PCI has been collaborating with Dr. Linton Wells II, Executive Advisor for the Center of Excellence in Command, Control, Communications, Computing, Intelligence and Cyber at George Mason University. He is the former Director of the Center for Technology and National Security Policy (CTNSP) at National Defense University (NDU), and the founder of the TIDES Project. This update highlights the Community Resilience Lab efforts at GMU.
George Mason University (GMU) Community Resilience Laboratory Overview 7-27-18
Background: Across the world accelerating rates of technological and social change are putting businesses, governments, security structures, and social compacts under siege. Interconnected stresses and shocks challenge assumptions and best practices. Stand-alone risk mitigation and incident management approaches will not be enough. Organizations, indeed societies, will need integrated approaches that build resilience – the capacity to absorb disruptions and emerge stronger. In sum, “Be prepared to bounce forward better.”
Community Resilience Lab: GMU has established a Community Resilience Lab (“Lab”) with a transformational vision – to help build sustainable resilience in under-served communities to reduce pressures for migration and marginalization, improve disaster resilience, and strengthen critical infrastructures. These are critical, real-world problems—a million refugees nearly overwhelmed the European political system in 2015, and there may be many more migrants in the future. Underserved communities everywhere are vulnerable to disasters and have weak infrastructures. The Lab integrates public-private, whole-of-government, and transnational approaches with multiple technologies and feedback from practitioners with experience “on the ground.”
The Lab coordinates activities that normally would be stovepiped through a five-part approach: (1) a focus on communities—the nation often is too large and the family too small, (2) global knowledge sharing, (3) innovative economics if traditional jobs aren’t available, (4) integration across several inter-dependent infrastructures (or “platforms”), as shown at right, and (5) learning and teaching. It also supports real world events as appropriate. Although the Lab has a broad overall focus, each Lab project has a specific name, such as “Appalachia Advancing,” and emphasizes the interests of the community in question. In Raymond Wilson’s words, the goal is to “Make hope possible, rather than despair convincing.”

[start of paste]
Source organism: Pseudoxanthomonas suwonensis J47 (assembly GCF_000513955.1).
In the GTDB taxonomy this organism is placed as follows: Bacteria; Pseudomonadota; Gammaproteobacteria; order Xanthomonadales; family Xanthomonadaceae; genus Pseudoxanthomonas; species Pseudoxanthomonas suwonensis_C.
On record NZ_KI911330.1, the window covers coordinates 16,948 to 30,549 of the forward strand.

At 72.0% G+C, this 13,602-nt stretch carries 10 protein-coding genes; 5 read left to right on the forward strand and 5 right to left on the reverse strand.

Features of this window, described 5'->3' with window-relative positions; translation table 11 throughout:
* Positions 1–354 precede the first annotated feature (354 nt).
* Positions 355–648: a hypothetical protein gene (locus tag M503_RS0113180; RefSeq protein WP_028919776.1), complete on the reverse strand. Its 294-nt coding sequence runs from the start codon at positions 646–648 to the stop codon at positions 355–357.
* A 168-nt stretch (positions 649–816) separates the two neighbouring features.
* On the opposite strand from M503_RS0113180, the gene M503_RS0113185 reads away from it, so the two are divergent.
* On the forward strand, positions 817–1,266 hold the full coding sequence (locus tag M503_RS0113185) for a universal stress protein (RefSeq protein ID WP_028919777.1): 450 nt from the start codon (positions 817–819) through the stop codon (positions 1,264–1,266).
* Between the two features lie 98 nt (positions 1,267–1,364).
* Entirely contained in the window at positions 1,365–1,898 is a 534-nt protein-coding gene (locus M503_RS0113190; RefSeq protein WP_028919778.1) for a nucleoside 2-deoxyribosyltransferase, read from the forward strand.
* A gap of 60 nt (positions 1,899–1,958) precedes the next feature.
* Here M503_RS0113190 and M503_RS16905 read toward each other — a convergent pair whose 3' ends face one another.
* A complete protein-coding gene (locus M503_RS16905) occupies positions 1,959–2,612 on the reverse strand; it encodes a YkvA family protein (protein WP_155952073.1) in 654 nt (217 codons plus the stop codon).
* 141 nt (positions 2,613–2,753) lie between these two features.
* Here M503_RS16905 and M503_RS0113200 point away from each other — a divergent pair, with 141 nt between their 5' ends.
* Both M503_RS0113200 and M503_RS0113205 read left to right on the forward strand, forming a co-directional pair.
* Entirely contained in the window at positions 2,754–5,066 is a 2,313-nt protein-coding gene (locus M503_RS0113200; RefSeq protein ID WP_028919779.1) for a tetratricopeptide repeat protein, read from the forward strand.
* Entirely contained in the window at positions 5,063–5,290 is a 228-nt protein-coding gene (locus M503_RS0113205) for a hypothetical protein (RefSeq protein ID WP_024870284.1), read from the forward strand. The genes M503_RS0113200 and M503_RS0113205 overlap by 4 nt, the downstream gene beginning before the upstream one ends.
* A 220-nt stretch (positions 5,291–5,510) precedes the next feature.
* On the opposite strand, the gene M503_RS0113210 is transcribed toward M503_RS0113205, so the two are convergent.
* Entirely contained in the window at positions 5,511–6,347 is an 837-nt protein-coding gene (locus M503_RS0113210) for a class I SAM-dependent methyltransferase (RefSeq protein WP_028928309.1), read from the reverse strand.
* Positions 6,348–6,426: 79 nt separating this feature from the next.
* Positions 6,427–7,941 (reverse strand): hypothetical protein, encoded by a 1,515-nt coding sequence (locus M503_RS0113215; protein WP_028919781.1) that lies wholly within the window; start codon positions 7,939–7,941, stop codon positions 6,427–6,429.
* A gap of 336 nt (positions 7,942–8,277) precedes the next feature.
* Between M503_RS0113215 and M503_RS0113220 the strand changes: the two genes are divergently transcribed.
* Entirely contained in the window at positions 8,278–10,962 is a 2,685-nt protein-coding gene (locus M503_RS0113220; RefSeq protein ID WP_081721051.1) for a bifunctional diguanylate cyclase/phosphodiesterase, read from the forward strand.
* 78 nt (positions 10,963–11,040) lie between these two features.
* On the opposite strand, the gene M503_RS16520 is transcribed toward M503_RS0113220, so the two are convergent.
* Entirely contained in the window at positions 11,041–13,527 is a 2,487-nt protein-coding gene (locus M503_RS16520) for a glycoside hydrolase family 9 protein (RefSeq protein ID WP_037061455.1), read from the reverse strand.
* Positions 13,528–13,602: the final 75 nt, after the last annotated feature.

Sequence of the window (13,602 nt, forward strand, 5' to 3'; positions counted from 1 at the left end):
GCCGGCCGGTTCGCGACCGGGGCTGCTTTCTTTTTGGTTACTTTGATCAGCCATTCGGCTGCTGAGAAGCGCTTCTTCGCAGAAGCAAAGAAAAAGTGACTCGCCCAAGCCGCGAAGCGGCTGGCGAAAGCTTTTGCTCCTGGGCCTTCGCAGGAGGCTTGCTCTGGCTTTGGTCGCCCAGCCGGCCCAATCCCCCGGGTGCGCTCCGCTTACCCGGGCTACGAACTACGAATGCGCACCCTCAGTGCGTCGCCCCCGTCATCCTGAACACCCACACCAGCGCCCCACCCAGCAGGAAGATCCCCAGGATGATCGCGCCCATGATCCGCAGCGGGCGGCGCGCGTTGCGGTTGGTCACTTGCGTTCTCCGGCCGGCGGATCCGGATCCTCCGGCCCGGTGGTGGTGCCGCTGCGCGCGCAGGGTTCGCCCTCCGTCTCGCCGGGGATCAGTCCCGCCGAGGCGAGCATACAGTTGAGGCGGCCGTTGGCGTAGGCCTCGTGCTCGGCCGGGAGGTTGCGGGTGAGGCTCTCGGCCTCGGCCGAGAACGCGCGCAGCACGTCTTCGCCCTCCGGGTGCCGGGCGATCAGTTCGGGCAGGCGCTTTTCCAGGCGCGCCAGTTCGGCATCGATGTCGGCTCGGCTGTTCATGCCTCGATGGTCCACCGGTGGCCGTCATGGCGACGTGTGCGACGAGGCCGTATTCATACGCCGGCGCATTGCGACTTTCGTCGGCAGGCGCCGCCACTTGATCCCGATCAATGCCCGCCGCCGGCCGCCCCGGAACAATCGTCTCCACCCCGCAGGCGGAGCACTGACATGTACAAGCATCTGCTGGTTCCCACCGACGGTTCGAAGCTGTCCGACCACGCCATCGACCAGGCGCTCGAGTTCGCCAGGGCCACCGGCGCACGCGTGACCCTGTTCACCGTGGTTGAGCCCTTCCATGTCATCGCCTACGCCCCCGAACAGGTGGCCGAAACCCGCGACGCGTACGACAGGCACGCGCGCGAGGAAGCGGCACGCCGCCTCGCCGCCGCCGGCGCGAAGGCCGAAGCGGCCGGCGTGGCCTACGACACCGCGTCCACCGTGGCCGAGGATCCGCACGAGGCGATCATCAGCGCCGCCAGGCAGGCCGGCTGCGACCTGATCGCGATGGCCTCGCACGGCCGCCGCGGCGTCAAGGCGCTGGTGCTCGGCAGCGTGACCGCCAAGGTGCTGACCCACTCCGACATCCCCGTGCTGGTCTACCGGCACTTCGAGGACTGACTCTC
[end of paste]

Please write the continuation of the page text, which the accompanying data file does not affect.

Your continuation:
Collaborative Opportunities: The Lab is located in Mason’s Volgenau School of Engineering. This lets resilience questions be addressed in technical detail, e.g. the resilience of networks and systems as part of cybersecurity.It also offers exceptional chances for collaboration, such as with: business & economics, public policy and governance, conflict analysis & resolution, sociology (what does resilience mean in different communities?), narrative & storytelling, systems engineering, critical infrastructure protection, and specific technologies. Partners may include: Diverse businesses; state, federal and international governments; multiple GMU entities; other academic institutions, domestic and international; philanthropic institutions, such as the Rockefeller Foundation’s “100 Resilient Cities’;” think tanks like RAND’s work on Community Resilience; international organizations, e.g. the World Bank and the UN; organizations focused on the specific technologies and infrastructures (“platforms”) as noted above; and health care providers. The Lab excels at bringing diverse talent to bear. It also sponsors events, such as the annual STAR-TIDES tech demo which will be at GMU Oct 1-3, 2018.
George Mason University (GMU) Community Resilience Lab
Reduce Pressures for Migration & Marginalization
Improve Disaster Resilience
Strengthen Critical Infrastructures